The remission rate based on IDS-C (total score ≤ 12) after 6 months was 45.9% for all patients. In a regression analysis, pain reduction (decrease in VAS overall pain of ≥ 50%) during the first 4 weeks was the factor most strongly associated with remission rate (p < 0.0001), with an odds ratio of 2.90 (95% CI: 2.38-3.52). The relationship between an early pain reduction after 2 and 4 weeks and the remission rate after 6 months is shown in Figure Figure2.2. The remission rate in patients with an early pain reduction after 2 weeks (62.8%) was almost as high as in patients with a pain reduction after 4 weeks (66.9%).
Figure 2
Figure 2
Remission Rates (IDS-C ≤ 12) after 6 Months of Treatment with Duloxetine.
In a post-hoc analysis, the early reduction of depressive symptoms measured with the IDS-C scale was added to the linear regression models. Using the reductions during the first 4 weeks in patients with clinically relevant pain (> 30 mm VAS) at baseline, the ≥ 50% reduction in overall pain VAS (F = 94.5, p < 0.0001, estimate = 11.39) and the ≥ 50% reduction in IDS-C total score after 4 weeks (F = 91.8 p < 0.0001, estimate = 11.28) showed the strongest associations with 6-month KUSTA depressive outcomes. An analysis based on the 2-week results with a 20% reduction criterion also showed a strong association of the reduction in overall pain VAS (F = 35.9, p < 0.0001, estimate = 6.52) and the IDS-C total score (F = 29.4, p < 0.0001, estimate = 5.89) with 6-month KUSTA depression outcomes.
Safety Results
During the observation period, 132 patients (3.1%) were hospitalized due to depression, the median duration was 23 days (range: 1 to 153 days).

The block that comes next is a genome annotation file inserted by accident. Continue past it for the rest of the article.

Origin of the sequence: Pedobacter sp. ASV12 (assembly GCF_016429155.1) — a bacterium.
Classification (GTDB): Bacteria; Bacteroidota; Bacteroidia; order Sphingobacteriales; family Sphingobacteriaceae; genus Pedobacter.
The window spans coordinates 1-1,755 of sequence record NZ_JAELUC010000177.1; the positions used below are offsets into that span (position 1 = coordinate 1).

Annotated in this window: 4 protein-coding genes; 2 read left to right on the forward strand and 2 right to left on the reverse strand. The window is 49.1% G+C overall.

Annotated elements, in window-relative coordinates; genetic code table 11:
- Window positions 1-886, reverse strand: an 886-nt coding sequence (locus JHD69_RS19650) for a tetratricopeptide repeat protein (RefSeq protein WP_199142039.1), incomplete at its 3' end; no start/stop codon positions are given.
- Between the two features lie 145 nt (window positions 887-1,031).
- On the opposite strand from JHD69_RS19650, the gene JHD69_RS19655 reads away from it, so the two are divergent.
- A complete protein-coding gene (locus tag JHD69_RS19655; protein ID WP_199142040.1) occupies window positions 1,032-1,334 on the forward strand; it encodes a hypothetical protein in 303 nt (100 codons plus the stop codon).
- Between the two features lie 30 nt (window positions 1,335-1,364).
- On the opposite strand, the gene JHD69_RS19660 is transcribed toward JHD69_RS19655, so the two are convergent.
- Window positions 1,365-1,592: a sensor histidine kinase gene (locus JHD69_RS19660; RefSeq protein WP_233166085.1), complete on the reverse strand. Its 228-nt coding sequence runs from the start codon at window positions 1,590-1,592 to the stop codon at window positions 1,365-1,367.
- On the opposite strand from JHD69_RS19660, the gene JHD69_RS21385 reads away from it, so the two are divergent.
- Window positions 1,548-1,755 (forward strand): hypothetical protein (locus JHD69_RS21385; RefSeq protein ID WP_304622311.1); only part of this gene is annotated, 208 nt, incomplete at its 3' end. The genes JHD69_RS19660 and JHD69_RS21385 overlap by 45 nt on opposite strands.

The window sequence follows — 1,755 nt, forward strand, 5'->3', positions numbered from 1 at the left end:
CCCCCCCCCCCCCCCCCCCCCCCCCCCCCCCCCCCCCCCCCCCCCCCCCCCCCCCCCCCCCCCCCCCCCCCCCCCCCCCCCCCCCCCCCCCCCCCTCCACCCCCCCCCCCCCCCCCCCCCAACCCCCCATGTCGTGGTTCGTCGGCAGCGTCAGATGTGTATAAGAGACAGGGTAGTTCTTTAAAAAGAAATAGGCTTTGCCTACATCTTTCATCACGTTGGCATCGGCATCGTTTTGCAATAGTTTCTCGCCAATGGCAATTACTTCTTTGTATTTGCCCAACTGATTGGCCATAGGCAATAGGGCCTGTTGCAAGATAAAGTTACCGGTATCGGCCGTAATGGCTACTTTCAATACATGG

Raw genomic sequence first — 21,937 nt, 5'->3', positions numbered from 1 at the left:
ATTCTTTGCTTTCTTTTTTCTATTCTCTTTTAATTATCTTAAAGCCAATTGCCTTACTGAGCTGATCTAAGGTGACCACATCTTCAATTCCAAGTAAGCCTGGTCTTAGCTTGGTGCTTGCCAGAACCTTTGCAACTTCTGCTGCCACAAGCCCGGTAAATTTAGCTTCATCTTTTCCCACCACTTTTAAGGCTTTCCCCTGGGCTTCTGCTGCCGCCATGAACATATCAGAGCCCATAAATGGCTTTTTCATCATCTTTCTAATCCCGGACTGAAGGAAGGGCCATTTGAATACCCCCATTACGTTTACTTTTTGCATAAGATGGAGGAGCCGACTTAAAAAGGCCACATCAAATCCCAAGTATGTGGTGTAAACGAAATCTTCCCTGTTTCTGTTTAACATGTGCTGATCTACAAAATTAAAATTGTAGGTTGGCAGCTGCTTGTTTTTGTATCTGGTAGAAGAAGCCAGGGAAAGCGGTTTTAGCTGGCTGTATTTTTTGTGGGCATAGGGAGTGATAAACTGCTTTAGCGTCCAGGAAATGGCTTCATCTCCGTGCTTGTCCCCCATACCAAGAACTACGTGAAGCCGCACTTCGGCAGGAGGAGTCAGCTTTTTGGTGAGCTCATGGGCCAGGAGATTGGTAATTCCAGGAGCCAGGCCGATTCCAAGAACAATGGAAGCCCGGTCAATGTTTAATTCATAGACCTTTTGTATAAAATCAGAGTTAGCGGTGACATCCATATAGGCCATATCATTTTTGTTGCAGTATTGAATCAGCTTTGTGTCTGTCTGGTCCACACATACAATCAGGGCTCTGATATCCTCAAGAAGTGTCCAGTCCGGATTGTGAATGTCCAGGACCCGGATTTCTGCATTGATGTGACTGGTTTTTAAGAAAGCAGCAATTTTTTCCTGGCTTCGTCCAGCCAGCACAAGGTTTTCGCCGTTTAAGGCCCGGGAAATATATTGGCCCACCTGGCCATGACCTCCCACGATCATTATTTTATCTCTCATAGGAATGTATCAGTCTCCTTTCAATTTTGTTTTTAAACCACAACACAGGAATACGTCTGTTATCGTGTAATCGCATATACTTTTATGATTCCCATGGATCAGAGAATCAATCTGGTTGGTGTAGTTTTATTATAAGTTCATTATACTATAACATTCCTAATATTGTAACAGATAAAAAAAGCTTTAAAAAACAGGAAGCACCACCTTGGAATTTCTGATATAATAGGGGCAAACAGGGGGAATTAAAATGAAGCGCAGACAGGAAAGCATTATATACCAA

At least one treatment emergent adverse event (TEAE) was reported by 741 patients (17.2%). The most frequently affected system organ classes (at least 3% of patients with an event) were gastrointestinal disorders (395 patients [9.2%]), psychiatric disorders (200 [4.6%]), nervous system disorders (153 [3.5%]), and skin and subcutaneous tissue disorders (131 [3.0%]). The only TEAE that was reported by more than 3% of patients was nausea (226 patients [5.2%]).
Serious TEAEs were reported by a total of 34 patients (0.79%). The only serious TEAEs reported by more than 2 patients were depression (6 patients [0.14%]) and diarrhea (3 [0.07%]). Serious TEAEs included one report of suicidal ideation; however, no suicide or suicide attempt was reported. Two patients had fatal TEAEs: renal cancer; cerebral hemorrhage.
At each post-baseline visit, mean weight had decreased compared to baseline, but mean decreases were not greater than 0.23 kg below baseline at any time point.
In the PADRE study, 80% of the depressed patients had moderate to severe overall pain at baseline. For all patients, the mean overall pain VAS score was 55.0 mm. This high pain intensity could partly result from the fact that depressed patients with pain syndromes could be overrepresented in this study because of the proven analgesic efficacy of duloxetine [14,23]. However, the observed prevalence of pain in depressed patients in the PADRE study is in line with the literature reporting prevalence rates of 56% [33], 65% [1] and 88% [34].